So what can you do to detect early the potential existence of a suspected fraudster in your organization without subjecting current employees to retribution or put them into harms way? One effective strategy is to hire an outside entity to perform ongoing interviews and investigations that is independent of the internal audit department or OPS Risk staff. The other step is to compartmentalize the unit in terms of information exchange and to increase overall operational security.

Harry Markopolos, who is responsible for investigating Bernie Madoff for 8 or 9 years did exactly this and for good reason. His team was operating in the field under his direction and was kept secret even while he was talking to the SEC. Why? Some of the off-shore funds Madoff was doing business with were only a few steps removed from organized crime, according to Markopolos. If these firms new that Mr. Madoff was stealing them blind, they could have put some adversarial actions into play.

Once the fraudster gets the indicator that any one is getting close to the point of questioning their behavior, you can bet the evidence will begin to be destroyed or masked. This destruction of evidence can begin with simple deleting of e-mails, documents or the creation of new e-mails or data to mask or cover up the trail of fraudulent activities. This is when the use of Digital Forensic examinations on weekends or evenings while employees are away from the workplace can help reveal the presence of "Anti-Forensics."

The presence of anti-forensic tools to cover their tracks, e-mails or where they are visiting on the Internet might be the first sign that you may have an actual fraud scheme in operational mode. Hidden or encrypted files found on an employees laptop or desktop utilizing unauthorized sofware tools or downloaded freeware is a huge "Red Flag."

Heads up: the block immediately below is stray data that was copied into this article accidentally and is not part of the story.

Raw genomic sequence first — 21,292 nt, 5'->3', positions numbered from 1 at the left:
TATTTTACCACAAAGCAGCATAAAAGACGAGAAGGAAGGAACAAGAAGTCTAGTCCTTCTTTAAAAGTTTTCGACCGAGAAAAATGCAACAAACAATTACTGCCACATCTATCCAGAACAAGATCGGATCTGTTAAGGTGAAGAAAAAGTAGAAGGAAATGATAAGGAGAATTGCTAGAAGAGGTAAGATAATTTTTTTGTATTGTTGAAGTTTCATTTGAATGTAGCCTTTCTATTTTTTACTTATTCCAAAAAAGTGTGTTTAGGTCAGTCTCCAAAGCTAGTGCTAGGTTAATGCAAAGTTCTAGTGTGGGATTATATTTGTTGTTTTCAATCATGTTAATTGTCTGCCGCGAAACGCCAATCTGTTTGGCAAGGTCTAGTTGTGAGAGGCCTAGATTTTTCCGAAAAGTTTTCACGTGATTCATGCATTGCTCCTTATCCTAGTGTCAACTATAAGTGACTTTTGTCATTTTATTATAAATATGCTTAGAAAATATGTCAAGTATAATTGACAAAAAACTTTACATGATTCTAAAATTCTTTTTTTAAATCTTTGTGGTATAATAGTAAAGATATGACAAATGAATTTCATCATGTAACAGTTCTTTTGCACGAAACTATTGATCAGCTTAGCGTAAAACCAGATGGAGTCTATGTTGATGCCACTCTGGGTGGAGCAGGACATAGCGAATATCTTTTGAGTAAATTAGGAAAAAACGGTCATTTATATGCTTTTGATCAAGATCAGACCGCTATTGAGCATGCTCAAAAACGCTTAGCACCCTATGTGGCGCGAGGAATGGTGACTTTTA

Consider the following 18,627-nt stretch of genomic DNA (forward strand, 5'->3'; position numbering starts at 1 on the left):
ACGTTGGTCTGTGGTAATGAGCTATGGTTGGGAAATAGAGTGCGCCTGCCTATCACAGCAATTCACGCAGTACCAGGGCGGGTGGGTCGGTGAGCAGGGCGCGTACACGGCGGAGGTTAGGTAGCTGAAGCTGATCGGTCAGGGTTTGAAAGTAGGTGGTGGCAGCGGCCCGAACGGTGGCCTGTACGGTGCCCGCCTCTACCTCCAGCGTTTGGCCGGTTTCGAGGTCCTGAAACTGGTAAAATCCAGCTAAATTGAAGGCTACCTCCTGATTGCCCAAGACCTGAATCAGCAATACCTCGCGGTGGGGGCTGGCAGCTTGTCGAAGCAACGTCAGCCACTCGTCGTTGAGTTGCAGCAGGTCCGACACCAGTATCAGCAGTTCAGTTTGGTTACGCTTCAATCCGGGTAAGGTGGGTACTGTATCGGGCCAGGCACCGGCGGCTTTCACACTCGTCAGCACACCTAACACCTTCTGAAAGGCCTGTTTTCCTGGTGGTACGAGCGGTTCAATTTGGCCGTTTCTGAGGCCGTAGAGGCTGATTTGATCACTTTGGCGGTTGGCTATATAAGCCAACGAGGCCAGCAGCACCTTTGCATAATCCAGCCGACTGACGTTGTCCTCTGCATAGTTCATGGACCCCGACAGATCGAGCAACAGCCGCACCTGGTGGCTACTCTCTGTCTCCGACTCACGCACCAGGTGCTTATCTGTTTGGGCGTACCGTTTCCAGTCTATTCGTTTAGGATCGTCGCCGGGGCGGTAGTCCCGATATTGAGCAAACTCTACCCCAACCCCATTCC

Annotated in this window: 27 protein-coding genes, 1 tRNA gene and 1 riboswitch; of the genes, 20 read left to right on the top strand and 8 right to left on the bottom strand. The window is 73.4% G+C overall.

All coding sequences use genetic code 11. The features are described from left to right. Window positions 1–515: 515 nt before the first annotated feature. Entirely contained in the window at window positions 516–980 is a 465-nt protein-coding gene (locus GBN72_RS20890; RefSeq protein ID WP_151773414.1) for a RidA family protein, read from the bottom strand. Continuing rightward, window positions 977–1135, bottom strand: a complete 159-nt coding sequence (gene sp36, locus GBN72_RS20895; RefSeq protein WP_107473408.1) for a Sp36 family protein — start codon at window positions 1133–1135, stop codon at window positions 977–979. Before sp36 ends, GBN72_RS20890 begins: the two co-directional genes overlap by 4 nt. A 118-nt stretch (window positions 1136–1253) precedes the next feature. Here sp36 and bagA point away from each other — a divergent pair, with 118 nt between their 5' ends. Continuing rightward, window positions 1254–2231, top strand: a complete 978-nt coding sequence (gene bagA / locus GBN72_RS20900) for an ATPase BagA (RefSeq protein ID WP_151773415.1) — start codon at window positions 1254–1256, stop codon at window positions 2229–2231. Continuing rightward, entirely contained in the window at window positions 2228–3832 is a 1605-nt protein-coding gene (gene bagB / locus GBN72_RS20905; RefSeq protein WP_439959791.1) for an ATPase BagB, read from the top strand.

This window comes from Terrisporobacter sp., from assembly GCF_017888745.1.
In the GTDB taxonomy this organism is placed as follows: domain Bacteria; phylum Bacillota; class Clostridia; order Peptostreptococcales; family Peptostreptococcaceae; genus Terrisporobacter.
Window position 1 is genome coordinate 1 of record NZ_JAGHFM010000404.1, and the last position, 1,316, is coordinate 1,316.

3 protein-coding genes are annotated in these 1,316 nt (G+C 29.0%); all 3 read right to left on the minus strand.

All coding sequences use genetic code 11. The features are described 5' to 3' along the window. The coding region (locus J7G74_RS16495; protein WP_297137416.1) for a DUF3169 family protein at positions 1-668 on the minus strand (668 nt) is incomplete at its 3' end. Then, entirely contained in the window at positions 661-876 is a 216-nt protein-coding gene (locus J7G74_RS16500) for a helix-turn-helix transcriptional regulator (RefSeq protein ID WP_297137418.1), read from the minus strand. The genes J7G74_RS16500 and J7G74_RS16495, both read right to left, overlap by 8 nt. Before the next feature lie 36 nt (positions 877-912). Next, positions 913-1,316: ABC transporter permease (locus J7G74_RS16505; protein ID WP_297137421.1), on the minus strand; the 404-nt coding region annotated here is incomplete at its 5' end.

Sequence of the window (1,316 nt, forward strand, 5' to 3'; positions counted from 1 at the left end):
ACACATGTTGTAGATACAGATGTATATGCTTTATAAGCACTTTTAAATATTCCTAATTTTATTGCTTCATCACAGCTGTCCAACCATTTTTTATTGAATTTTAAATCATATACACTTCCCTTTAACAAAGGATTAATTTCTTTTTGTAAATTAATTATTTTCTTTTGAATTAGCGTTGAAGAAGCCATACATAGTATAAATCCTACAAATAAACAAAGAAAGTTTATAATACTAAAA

It's important for any investigator to consider the human factors and the behavior associated with people under pressure and close to the end of their hidden occupational fraud operation. These typically have been going on for up to 24 months before they are discovered and you can be sure that they have thought about the day when they are finally discovered. The fight or flight mode kicks in at this point and organizations are obligated to mitigate the risks of harm to fellow employees.

Effective Corporate Integrity units in global enterprises require the right internal resources, independent outside expertise and a comprehensive OPS Risk framework to be more successful.

Hedge Funds have been on alert for months now. Marc Dreier, the New York law firm founder accused of defrauding hedge funds by selling $700 million in phony promissory notes, might face life in prison after pleading guilty to fraud charges.

According to prosecutors, victims of the fraud included Amaranth Group Inc., Perella Weinberg Partners, Eton Park Capital Management LP, Concordia Advisors LLC, Novator, Meyer Ventures LLC, Blackstone Group LP’s GSO Capital Partners and Elliott Management Corp.

The case is U.S. v. Dreier, 09-cr-85, U.S. District Court, Southern District of New York (Manhattan).